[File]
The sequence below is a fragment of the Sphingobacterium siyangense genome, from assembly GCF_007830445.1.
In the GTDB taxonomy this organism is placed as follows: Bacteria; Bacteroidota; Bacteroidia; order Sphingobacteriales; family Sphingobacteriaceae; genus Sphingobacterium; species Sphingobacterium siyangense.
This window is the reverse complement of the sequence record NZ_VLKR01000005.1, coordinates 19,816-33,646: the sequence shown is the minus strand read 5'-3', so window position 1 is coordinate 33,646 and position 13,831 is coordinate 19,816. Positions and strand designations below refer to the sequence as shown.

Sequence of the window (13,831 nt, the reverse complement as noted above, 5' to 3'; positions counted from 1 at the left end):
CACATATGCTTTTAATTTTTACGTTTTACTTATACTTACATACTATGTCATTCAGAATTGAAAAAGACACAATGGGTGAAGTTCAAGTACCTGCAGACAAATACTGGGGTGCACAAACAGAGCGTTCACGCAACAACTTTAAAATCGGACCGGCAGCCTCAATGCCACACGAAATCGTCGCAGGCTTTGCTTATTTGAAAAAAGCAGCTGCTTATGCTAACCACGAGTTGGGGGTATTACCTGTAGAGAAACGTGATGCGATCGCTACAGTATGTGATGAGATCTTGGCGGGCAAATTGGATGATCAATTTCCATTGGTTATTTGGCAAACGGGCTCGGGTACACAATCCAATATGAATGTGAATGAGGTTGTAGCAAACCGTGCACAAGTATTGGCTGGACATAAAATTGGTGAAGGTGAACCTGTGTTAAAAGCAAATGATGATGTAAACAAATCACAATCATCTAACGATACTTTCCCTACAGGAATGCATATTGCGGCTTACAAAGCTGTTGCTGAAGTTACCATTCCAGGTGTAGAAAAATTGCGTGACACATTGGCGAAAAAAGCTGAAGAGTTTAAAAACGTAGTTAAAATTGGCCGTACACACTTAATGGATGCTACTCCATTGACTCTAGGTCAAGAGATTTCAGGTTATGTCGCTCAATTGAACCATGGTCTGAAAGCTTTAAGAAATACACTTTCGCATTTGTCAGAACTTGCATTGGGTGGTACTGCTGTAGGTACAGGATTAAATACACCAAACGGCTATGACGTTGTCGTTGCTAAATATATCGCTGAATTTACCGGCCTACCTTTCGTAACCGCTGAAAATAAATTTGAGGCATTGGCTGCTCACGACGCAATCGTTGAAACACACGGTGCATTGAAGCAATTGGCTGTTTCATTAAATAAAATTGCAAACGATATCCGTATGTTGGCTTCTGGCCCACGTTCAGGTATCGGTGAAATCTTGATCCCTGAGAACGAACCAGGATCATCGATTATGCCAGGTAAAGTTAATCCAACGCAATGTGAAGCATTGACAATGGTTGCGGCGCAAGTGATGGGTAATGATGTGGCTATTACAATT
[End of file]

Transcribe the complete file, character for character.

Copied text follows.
The sequence below is a fragment of the Sphingobacterium siyangense genome, from assembly GCF_007830445.1.
In the GTDB taxonomy this organism is placed as follows: Bacteria; Bacteroidota; Bacteroidia; order Sphingobacteriales; family Sphingobacteriaceae; genus Sphingobacterium; species Sphingobacterium siyangense.
This window is the reverse complement of the sequence record NZ_VLKR01000005.1, coordinates 19,816-33,646: the sequence shown is the minus strand read 5'-3', so window position 1 is coordinate 33,646 and position 13,831 is coordinate 19,816. Positions and strand designations below refer to the sequence as shown.

Sequence of the window (13,831 nt, the reverse complement as noted above, 5' to 3'; positions counted from 1 at the left end):
CACATATGCTTTTAATTTTTACGTTTTACTTATACTTACATACTATGTCATTCAGAATTGAAAAAGACACAATGGGTGAAGTTCAAGTACCTGCAGACAAATACTGGGGTGCACAAACAGAGCGTTCACGCAACAACTTTAAAATCGGACCGGCAGCCTCAATGCCACACGAAATCGTCGCAGGCTTTGCTTATTTGAAAAAAGCAGCTGCTTATGCTAACCACGAGTTGGGGGTATTACCTGTAGAGAAACGTGATGCGATCGCTACAGTATGTGATGAGATCTTGGCGGGCAAATTGGATGATCAATTTCCATTGGTTATTTGGCAAACGGGCTCGGGTACACAATCCAATATGAATGTGAATGAGGTTGTAGCAAACCGTGCACAAGTATTGGCTGGACATAAAATTGGTGAAGGTGAACCTGTGTTAAAAGCAAATGATGATGTAAACAAATCACAATCATCTAACGATACTTTCCCTACAGGAATGCATATTGCGGCTTACAAAGCTGTTGCTGAAGTTACCATTCCAGGTGTAGAAAAATTGCGTGACACATTGGCGAAAAAAGCTGAAGAGTTTAAAAACGTAGTTAAAATTGGCCGTACACACTTAATGGATGCTACTCCATTGACTCTAGGTCAAGAGATTTCAGGTTATGTCGCTCAATTGAACCATGGTCTGAAAGCTTTAAGAAATACACTTTCGCATTTGTCAGAACTTGCATTGGGTGGTACTGCTGTAGGTACAGGATTAAATACACCAAACGGCTATGACGTTGTCGTTGCTAAATATATCGCTGAATTTACCGGCCTACCTTTCGTAACCGCTGAAAATAAATTTGAGGCATTGGCTGCTCACGACGCAATCGTTGAAACACACGGTGCATTGAAGCAATTGGCTGTTTCATTAAATAAAATTGCAAACGATATCCGTATGTTGGCTTCTGGCCCACGTTCAGGTATCGGTGAAATCTTGATCCCTGAGAACGAACCAGGATCATCGATTATGCCAGGTAAAGTTAATCCAACGCAATGTGAAGCATTGACAATGGTTGCGGCGCAAGTGATGGGTAATGATGTGGCTATTACAATT